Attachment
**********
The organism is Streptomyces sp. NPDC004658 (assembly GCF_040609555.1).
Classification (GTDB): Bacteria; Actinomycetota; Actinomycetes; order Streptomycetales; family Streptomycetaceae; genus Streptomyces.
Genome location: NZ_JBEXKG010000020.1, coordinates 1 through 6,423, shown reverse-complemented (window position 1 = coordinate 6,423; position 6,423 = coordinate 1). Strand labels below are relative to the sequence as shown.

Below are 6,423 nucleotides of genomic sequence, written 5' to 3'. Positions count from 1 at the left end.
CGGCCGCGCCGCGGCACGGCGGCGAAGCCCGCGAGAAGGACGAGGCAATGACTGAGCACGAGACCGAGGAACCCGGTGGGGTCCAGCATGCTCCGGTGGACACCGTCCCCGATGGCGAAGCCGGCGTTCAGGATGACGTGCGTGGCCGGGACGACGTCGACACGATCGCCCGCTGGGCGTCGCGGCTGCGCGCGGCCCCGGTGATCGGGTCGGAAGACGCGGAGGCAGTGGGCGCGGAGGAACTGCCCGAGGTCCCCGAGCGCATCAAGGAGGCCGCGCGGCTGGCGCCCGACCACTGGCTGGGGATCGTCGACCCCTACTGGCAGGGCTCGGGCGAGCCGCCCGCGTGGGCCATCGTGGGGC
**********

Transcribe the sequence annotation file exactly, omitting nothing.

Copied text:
The organism is Streptomyces sp. NPDC004658 (assembly GCF_040609555.1).
Classification (GTDB): Bacteria; Actinomycetota; Actinomycetes; order Streptomycetales; family Streptomycetaceae; genus Streptomyces.
Genome location: NZ_JBEXKG010000020.1, coordinates 1 through 6,423, shown reverse-complemented (window position 1 = coordinate 6,423; position 6,423 = coordinate 1). Strand labels below are relative to the sequence as shown.

Below are 6,423 nucleotides of genomic sequence, written 5' to 3'. Positions count from 1 at the left end.
CGGCCGCGCCGCGGCACGGCGGCGAAGCCCGCGAGAAGGACGAGGCAATGACTGAGCACGAGACCGAGGAACCCGGTGGGGTCCAGCATGCTCCGGTGGACACCGTCCCCGATGGCGAAGCCGGCGTTCAGGATGACGTGCGTGGCCGGGACGACGTCGACACGATCGCCCGCTGGGCGTCGCGGCTGCGCGCGGCCCCGGTGATCGGGTCGGAAGACGCGGAGGCAGTGGGCGCGGAGGAACTGCCCGAGGTCCCCGAGCGCATCAAGGAGGCCGCGCGGCTGGCGCCCGACCACTGGCTGGGGATCGTCGACCCCTACTGGCAGGGCTCGGGCGAGCCGCCCGCGTGGGCCATCGTGGGGC